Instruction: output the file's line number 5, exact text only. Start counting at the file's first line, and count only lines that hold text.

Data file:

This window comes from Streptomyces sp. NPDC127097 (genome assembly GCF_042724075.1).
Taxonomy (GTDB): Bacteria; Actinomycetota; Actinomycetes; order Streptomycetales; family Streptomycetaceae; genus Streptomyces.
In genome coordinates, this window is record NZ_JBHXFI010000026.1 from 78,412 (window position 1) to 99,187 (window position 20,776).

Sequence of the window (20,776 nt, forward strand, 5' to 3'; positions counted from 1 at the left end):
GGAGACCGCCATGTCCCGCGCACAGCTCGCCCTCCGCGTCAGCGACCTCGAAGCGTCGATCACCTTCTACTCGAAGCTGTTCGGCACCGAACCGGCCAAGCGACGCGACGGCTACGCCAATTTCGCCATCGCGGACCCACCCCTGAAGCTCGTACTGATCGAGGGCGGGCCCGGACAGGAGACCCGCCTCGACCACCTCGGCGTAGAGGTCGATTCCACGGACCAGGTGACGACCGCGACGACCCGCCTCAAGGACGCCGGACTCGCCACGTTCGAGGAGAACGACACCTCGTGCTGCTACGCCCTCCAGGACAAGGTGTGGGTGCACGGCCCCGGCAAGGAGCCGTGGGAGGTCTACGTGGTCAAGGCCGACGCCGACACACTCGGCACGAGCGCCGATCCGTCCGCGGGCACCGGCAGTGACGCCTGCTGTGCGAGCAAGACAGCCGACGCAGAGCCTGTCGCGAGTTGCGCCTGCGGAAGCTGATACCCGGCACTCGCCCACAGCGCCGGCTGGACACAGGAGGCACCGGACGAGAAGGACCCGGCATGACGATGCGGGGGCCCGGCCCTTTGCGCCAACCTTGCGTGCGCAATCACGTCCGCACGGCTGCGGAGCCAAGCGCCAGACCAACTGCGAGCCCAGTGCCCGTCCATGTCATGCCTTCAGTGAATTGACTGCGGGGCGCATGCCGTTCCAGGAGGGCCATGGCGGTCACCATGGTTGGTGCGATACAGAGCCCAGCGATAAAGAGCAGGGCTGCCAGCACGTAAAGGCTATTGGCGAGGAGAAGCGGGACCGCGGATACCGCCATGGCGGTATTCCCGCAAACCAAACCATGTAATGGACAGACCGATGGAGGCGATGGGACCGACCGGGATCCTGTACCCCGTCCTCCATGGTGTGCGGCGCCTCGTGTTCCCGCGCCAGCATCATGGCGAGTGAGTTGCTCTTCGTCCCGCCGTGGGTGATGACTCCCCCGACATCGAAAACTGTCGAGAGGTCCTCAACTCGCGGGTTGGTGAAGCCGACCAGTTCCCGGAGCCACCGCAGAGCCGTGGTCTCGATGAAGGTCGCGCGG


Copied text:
GGAGACCGCCATGTCCCGCGCACAGCTCGCCCTCCGCGTCAGCGACCTCGAAGCGTCGATCACCTTCTACTCGAAGCTGTTCGGCACCGAACCGGCCAAGCGACGCGACGGCTACGCCAATTTCGCCATCGCGGACCCACCCCTGAAGCTCGTACTGATCGAGGGCGGGCCCGGACAGGAGACCCGCCTCGACCACCTCGGCGTAGAGGTCGATTCCACGGACCAGGTGACGACCGCGACGACCCGCCTCAAGGACGCCGGACTCGCCACGTTCGAGGAGAACGACACCTCGTGCTGCTACGCCCTCCAGGACAAGGTGTGGGTGCACGGCCCCGGCAAGGAGCCGTGGGAGGTCTACGTGGTCAAGGCCGACGCCGACACACTCGGCACGAGCGCCGATCCGTCCGCGGGCACCGGCAGTGACGCCTGCTGTGCGAGCAAGACAGCCGACGCAGAGCCTGTCGCGAGTTGCGCCTGCGGAAGCTGATACCCGGCACTCGCCCACAGCGCCGGCTGGACACAGGAGGCACCGGACGAGAAGGACCCGGCATGACGATGCGGGGGCCCGGCCCTTTGCGCCAACCTTGCGTGCGCAATCACGTCCGCACGGCTGCGGAGCCAAGCGCCAGACCAACTGCGAGCCCAGTGCCCGTCCATGTCATGCCTTCAGTGAATTGACTGCGGGGCGCATGCCGTTCCAGGAGGGCCATGGCGGTCACCATGGTTGGTGCGATACAGAGCCCAGCGATAAAGAGCAGGGCTGCCAGCACGTAAAGGCTATTGGCGAGGAGAAGCGGGACCGCGGATACCGCCATGGCGGTATTCCCGCAAACCAAACCATGTAATGGACAGACCGATGGAGGCGATGGGACCGACCGGGATCCTGTACCCCGTCCTCCATGGTGTGCGGCGCCTCGTGTTCCCGCGCCAGCATCATGGCGAGTGAGTTGCTCTTCGTCCCGCCGTGGGTGATGACTCCCCCGACATCGAAAACTGTCGAGAGGTCCTCAACTCGCGGGTTGGTGAAGCCGACCAGTTCCCGGAGCCACCGCAGAGCCGTGGTCTCGATGAAGGTCGCGCGG